CN Tower Illustration

CN Tower

Completed in 1976, nothing says “Toronto” like the CN Tower, the tallest freestanding structure in the Western Hemisphere!

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Because it was built to sway from side to side (just a little bit), it can withstand high winds and powerful earthquakes.

Airplane illustration

The tower has an incredible 1,776 steps... and six glass-fronted elevators in case that climb is a bit much. Pssst! For an extra-cool ride, hop on one of the three elevators with glass floors.

It weighs 118,000 metric tonnes (130,000 tons), 35 times the weight of Paris’s Eiffel Tower.

Go right to the top of this tall tower


Lightning strikes the CN Tower about 75 times a year. Long copper strips run down the tower and carry the electric current safely into the ground.

What goes up and down but never moves?

Red and white for Canada Day, green for St. Patrick’s day, blue during Toronto Maple Leafs playoffs: The tower lights up in different colours for holidays and special events.

illustration of bird

On a clear day, visitors to the observation deck can see more than 160 kilometres (100 miles), all the way across Lake Ontario to New York State.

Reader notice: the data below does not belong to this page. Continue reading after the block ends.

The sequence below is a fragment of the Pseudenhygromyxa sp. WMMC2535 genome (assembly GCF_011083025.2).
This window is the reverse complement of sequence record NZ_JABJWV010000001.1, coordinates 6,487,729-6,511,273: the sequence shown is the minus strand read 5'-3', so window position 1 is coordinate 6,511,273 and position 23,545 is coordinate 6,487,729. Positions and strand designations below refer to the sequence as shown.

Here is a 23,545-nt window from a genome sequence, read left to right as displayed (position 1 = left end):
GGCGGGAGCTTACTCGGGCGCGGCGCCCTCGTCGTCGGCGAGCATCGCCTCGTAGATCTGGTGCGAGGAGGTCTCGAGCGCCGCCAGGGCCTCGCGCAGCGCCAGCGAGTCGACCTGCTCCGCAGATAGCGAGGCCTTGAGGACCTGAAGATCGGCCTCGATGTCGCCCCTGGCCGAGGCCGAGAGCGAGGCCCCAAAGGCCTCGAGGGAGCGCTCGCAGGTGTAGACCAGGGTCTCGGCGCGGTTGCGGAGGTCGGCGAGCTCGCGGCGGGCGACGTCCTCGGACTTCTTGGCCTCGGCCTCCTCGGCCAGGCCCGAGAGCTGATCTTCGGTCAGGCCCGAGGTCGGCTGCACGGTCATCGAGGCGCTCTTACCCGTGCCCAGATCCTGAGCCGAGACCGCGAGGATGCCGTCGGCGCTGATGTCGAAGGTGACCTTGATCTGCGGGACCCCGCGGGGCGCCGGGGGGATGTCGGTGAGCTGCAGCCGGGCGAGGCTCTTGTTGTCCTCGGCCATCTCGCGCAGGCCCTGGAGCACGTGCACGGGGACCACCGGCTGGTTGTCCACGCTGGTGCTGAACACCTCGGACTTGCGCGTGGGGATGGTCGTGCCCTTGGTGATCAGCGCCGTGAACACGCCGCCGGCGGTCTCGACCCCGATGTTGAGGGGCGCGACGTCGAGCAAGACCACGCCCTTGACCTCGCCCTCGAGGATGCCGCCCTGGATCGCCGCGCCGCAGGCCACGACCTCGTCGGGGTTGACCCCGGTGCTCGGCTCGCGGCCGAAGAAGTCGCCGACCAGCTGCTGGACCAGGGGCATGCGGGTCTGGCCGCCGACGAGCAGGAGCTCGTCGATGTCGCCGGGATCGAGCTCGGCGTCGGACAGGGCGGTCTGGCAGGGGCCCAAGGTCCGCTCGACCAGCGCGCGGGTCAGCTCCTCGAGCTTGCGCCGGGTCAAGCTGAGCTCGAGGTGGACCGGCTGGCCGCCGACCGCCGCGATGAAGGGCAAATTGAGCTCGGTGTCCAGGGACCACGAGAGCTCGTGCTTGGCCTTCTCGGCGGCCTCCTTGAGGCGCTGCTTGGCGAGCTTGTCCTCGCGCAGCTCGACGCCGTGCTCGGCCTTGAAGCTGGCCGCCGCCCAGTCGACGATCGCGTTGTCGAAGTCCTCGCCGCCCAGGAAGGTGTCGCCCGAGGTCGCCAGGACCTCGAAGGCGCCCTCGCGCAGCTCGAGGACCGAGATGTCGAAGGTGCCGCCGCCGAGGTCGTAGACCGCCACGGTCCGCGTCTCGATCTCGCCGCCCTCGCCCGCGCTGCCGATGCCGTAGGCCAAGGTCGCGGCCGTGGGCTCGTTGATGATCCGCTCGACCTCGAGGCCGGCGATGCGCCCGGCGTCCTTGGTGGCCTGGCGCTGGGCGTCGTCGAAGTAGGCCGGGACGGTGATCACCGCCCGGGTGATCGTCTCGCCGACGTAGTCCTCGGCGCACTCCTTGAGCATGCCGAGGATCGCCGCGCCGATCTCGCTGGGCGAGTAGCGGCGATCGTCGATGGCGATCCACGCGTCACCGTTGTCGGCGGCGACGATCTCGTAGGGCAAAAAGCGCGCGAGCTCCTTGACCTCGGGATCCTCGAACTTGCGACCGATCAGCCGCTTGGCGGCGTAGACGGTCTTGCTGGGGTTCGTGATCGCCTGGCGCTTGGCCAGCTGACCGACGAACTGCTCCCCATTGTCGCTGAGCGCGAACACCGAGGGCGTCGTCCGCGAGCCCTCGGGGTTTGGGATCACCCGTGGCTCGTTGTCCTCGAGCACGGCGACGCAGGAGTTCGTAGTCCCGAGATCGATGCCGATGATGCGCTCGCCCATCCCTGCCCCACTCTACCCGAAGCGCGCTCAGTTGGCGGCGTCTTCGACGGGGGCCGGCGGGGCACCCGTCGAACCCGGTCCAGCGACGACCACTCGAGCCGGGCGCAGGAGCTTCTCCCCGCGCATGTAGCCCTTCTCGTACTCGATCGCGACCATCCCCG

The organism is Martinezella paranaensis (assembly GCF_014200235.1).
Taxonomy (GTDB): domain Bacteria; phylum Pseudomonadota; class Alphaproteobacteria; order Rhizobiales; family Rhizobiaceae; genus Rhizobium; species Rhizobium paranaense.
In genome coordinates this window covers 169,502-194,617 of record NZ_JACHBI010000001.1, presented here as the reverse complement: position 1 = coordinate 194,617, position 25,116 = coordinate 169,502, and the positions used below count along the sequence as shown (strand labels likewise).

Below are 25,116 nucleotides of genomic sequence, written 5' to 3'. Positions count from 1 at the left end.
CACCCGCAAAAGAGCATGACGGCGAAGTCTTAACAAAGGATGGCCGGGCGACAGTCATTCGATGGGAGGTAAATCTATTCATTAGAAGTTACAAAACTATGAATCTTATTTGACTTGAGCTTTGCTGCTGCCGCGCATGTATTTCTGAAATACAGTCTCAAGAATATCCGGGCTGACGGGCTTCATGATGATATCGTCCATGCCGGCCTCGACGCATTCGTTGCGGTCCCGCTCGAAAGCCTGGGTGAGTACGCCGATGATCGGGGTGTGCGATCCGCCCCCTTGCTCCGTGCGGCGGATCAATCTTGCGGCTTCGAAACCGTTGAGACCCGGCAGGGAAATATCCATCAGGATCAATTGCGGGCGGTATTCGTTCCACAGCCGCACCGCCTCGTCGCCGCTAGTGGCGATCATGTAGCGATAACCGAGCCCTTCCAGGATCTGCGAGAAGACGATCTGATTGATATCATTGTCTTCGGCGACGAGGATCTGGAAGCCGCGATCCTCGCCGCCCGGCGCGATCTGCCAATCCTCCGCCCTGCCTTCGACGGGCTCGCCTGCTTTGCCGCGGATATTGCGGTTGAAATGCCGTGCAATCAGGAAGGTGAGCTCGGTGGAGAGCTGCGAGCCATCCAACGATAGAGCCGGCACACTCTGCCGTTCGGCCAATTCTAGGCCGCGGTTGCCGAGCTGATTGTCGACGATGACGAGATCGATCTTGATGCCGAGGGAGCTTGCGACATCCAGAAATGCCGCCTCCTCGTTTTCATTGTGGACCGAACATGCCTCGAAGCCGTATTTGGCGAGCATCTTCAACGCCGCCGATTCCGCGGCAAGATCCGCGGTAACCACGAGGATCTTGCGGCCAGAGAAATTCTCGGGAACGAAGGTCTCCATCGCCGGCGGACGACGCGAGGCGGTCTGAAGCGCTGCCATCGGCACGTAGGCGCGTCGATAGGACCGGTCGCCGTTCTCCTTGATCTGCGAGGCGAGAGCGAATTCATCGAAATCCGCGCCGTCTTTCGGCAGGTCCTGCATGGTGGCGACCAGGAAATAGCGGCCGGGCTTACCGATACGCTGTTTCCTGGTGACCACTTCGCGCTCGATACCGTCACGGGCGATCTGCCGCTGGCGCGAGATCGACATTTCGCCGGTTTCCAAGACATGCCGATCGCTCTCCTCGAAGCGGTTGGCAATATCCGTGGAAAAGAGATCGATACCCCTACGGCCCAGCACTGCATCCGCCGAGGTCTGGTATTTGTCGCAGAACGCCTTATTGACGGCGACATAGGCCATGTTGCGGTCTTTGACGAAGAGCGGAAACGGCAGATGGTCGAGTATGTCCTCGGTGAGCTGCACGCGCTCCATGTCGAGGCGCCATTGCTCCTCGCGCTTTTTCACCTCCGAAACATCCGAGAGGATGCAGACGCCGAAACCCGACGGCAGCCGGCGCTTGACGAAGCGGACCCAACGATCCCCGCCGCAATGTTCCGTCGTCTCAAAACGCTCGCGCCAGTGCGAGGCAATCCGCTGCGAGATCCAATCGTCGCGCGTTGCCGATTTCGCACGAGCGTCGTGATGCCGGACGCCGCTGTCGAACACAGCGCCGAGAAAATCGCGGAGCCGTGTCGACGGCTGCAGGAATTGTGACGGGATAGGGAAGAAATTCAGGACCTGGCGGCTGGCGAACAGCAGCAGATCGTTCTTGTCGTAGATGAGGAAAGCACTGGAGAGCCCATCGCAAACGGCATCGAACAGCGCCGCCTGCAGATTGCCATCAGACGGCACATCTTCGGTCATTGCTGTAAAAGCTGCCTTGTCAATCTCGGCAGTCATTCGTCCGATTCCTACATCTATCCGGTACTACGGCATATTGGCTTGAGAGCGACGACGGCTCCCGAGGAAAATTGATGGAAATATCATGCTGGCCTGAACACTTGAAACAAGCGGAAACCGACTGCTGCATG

What did one elevator say to the other elevator?
What’s the tallest building in Toronto?

And there's more!

After going up one tower, why not eat another tower… of ice cream? These three shops totally stack up.

Kids eating ice cream at Ed's Real Scoop in Toronto
  1. Ed’s Real Scoop
    2224 Queen St E

    Homemade ice cream and gelato (that’s Italian ice cream) is the real deal.

  2. Greg’s Ice Cream
    750 Spadina Ave

    Ever had roasted marshmallow ice cream? Well, what are you waiting for? Greg makes it (and about 100 other flavours, too).

  3. Bang Bang Ice Cream
    93 Ossington Ave

    If you think ice cream is better as a sandwich, check out this place, where it’s served between two freshly baked cookies.

The CN Tower was built in the 1970s for transmitting TV and radio signals – and, for most Toronto stations, it still does.